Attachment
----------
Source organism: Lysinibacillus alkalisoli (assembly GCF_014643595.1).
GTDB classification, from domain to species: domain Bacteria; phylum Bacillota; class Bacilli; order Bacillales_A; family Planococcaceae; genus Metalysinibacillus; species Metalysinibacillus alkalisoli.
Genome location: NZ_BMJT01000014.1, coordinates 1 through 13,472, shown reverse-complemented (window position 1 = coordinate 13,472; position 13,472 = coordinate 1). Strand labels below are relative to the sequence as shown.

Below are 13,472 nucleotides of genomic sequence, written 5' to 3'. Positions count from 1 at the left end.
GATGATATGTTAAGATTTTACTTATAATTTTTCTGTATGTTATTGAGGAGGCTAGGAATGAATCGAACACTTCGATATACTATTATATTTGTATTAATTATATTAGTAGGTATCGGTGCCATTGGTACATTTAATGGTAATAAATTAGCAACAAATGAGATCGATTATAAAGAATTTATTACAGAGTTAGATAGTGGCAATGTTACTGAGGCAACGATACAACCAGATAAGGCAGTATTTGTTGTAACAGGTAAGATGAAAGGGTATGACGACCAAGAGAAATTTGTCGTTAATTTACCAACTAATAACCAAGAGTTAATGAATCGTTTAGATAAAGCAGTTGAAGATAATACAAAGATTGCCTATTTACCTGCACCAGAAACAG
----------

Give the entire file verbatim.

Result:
Source organism: Lysinibacillus alkalisoli (assembly GCF_014643595.1).
GTDB classification, from domain to species: domain Bacteria; phylum Bacillota; class Bacilli; order Bacillales_A; family Planococcaceae; genus Metalysinibacillus; species Metalysinibacillus alkalisoli.
Genome location: NZ_BMJT01000014.1, coordinates 1 through 13,472, shown reverse-complemented (window position 1 = coordinate 13,472; position 13,472 = coordinate 1). Strand labels below are relative to the sequence as shown.

Below are 13,472 nucleotides of genomic sequence, written 5' to 3'. Positions count from 1 at the left end.
GATGATATGTTAAGATTTTACTTATAATTTTTCTGTATGTTATTGAGGAGGCTAGGAATGAATCGAACACTTCGATATACTATTATATTTGTATTAATTATATTAGTAGGTATCGGTGCCATTGGTACATTTAATGGTAATAAATTAGCAACAAATGAGATCGATTATAAAGAATTTATTACAGAGTTAGATAGTGGCAATGTTACTGAGGCAACGATACAACCAGATAAGGCAGTATTTGTTGTAACAGGTAAGATGAAAGGGTATGACGACCAAGAGAAATTTGTCGTTAATTTACCAACTAATAACCAAGAGTTAATGAATCGTTTAGATAAAGCAGTTGAAGATAATACAAAGATTGCCTATTTACCTGCACCAGAAACAG